WASHINGTON -- A critical week in the battle over abortion rights -- what activists are calling the "fight of a generation" -- kicked off in the U.S. Senate on Monday, with Democrats preparing to force a vote seeking to enshrine abortion rights into federal law, following last week's bombshell leak showing the Supreme Court's conservative majority ready to overturn Roe versus Wade.
Senate Majority Leader Chuck Schumer filed cloture on Monday on a motion to start debate on the Women's Health Protection Act, setting up the bill for a roll call vote on Wednesday -- but without 60 votes needed to overcome the Senate filibuster, the legislation is poised to fail, as a similar version did in February. Republicans are united against both the bill and lowering the threshold to break the Senate filibuster.
Still, the vote, while largely symbolic, will force every single senator, Democrat and Republican, to go on the record on where they stand on the issue, Schumer said.
"I ask my colleagues to think carefully about their choice later this week. No more running, no more hiding. The vote will shine light on every single one of us," he said from the Senate floor on Monday afternoon.
WATCH: Democrats scramble after Supreme Court draft leak on Roe v Wade
Ahead of Wednesday's vote, more Democrats also expressed outrage over Senate Minority Leader Mitch McConnell telling USA Today in an interview published on Saturday that if Republicans take control of Congress, they could pursue a national ban on abortion -- which activists on both sides of the aisle will likely use as a rallying cry this midterm election season.
"If the leaked opinion became the final opinion, legislative bodies -- not only at the state level but at the federal level -- could certainly legislate in that area," McConnell said, asked if a national abortion ban was "worthy of debate."
"So yeah, it's possible," he added.
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White House press secretary Jen Psaki said at Monday's press briefing, asked if the administration believes the U.S. could completely outlaw abortion without court intervention, Psaki said that the risk is "serious," adding the White House support Schumer's move to get senators "on the record."
"McConnell's comments make it perfectly clear why the game here is not about states' rights," Schumer added on Monday. "The goal has always been a national ban on abortions altogether."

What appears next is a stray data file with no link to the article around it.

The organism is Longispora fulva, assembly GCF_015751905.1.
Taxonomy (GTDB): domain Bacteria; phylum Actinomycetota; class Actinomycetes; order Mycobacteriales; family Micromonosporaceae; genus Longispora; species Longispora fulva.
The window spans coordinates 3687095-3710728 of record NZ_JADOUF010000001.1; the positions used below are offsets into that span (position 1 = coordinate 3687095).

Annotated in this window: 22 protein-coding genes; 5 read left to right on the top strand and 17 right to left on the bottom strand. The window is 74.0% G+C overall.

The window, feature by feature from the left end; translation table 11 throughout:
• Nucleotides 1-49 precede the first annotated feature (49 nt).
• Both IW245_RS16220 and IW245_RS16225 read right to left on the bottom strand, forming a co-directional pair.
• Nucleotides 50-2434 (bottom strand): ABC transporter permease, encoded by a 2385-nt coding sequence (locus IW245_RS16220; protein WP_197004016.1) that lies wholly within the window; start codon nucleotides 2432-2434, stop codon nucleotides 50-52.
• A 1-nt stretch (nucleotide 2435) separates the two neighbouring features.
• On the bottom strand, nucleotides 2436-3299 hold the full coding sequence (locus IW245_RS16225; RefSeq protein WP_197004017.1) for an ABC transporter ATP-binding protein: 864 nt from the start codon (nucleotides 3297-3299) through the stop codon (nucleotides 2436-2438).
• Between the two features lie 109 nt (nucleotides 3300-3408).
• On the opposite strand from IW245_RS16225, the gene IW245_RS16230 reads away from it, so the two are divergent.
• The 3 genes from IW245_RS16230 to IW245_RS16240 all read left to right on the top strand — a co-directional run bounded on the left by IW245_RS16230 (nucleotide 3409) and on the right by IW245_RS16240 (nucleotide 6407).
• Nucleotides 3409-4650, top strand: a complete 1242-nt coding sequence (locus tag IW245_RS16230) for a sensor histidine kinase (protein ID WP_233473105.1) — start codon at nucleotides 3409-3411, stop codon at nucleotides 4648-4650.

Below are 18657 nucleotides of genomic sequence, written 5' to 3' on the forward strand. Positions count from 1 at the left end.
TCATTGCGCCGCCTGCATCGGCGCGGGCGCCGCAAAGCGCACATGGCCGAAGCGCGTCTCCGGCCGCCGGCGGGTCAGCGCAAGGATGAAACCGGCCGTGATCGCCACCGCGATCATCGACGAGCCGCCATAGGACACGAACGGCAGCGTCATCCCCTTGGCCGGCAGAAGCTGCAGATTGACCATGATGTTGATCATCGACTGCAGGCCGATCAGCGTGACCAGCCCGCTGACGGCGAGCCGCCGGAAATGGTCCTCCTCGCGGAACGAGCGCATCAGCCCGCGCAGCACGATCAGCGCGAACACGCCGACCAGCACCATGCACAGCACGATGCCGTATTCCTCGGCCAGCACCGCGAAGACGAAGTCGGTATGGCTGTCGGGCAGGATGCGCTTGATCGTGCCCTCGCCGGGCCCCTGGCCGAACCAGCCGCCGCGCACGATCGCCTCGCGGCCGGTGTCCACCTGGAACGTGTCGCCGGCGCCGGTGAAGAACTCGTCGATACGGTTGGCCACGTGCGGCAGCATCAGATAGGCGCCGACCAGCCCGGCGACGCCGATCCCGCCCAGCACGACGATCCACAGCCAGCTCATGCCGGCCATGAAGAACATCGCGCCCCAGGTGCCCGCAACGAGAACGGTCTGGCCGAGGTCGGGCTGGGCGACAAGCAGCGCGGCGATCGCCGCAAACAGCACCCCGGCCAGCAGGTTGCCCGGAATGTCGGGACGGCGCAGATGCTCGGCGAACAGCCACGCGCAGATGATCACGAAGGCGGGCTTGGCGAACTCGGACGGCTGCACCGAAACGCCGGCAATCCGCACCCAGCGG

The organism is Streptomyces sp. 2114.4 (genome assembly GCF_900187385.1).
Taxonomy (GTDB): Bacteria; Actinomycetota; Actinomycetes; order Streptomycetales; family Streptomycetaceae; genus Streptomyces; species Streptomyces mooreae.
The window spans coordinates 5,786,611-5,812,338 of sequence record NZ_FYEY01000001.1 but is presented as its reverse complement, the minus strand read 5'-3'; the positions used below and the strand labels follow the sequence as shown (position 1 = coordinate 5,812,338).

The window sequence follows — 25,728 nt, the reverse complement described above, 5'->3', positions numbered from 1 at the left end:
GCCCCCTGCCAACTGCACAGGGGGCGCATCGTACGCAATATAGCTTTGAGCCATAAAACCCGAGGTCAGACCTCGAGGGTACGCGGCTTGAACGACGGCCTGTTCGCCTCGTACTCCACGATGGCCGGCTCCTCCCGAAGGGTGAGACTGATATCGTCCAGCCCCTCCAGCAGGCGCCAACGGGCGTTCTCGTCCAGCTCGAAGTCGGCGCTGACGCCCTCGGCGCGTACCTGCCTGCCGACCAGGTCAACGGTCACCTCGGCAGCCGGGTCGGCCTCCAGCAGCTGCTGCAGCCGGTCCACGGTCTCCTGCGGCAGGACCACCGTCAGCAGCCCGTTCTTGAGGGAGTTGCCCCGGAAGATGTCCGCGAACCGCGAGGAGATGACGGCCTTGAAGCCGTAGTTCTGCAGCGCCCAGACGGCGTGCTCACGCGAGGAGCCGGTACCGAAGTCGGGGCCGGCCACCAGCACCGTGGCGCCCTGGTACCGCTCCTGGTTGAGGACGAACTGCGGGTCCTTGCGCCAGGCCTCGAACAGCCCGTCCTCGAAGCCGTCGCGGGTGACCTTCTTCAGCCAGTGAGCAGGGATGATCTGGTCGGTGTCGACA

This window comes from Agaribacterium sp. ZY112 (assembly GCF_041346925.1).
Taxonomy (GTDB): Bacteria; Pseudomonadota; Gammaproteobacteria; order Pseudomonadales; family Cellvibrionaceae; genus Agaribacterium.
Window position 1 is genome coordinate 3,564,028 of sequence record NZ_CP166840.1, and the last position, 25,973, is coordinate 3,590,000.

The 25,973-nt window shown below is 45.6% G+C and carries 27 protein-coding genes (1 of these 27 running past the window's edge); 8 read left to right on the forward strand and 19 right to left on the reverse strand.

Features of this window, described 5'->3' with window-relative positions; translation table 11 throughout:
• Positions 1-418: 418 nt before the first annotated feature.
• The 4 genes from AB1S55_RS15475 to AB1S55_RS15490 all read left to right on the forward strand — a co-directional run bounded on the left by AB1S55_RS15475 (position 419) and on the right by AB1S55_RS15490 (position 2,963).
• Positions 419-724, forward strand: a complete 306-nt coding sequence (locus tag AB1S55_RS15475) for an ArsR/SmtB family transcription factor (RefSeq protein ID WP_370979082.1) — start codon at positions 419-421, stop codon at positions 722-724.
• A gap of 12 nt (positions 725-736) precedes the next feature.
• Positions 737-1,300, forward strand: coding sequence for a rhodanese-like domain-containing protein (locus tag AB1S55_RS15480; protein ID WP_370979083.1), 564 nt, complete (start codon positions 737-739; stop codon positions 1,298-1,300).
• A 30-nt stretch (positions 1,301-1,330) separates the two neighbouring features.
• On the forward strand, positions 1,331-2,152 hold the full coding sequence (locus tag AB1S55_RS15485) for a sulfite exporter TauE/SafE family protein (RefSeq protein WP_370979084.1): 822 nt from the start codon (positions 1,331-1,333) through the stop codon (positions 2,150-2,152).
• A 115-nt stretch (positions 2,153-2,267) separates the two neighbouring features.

Arkansas Republican Gov. Asa Hutchinson, a potential 2024 presidential candidate, pointed out to ABC's "This Week" co-anchor Martha Raddatz on Sunday that a national ban on abortion would be "inconsistent" with the long-standing Republican argument that the authority over abortion be returned to the states.
"If you look at a constitutional or a national standard, that goes against that thrust of the states having prerogative," replied Hutchinson, chair of the National Governors Association. "And secondly, I think there's some constitutional issues of a national standard as well as to what is the authority of the Constitution to enact that."
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With Democrats seizing McConnell's message, Sen. Maggie Hassan, D-N.H., already launched a digital ad linking her GOP opponents to what her campaign calls "McConnell's decade-long crusade to criminalize abortion."
"Ultimately, I think this is going to push a lot of people to the polls this November, that may have otherwise stayed home," Sen. Chris Murphy, D-Conn., said on "Fox News Sunday." "Because they see that this fight is coming not just in the state legislatures, but in Washington as well."
The stunning leak out of the Supreme Court has offered Democrats a chance to focus on the judiciary and argue that Biden's judicial choices will be obstructed if Republicans regain control of the Senate, but it has also energized opponents of abortion rights, who have been waiting nearly 50 years for the court to strike down Roe.
Over the weekend, thousands of people took to the streets in Washington, rallying to send a message to the conservative-leaning justices on the bench, who appear poised to overturn the 1973 landmark ruling, according to the draft opinion obtained by Politico.
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Those demonstrators -- some gathering outside of the homes of Justice Brett Kavanaugh and Chief Justice John Roberts -- are part of the majority of Americans who believe Roe versus Wade should be upheld, but across the country, if Roe is overturned, at least 26 states would either ban abortion or severely restrict access to it.
"We need to make sure that every single voter understands that the Republican Party and Mitch McConnell does not believe that their daughters, that their mothers, that their sisters have rights to make fundamental life and death decisions," Sen. Kirsten Gillibrand, D-N.Y., told CNN's "State of the Union."
While the House of Representatives had already voted to codify Roe, Speaker Nancy Pelosi indicated in a new "Dear Colleague" letter on Monday that more measures would come.
MORE: Who leaked Supreme Court draft opinion on abortion?
"We know we must carry forward this fight in the weeks and months ahead. Our proud pro-choice House Majority must continue this fight in the public arena so that the American people know that their rights are on the ballot this November," she said.
Last week, an ABC News/Washington Post poll found a majority of Americans support upholding Roe, say abortion should be legal in all or most cases and -- by a wide margin -- see abortion as a decision to be made by a woman and her doctor, not by lawmakers.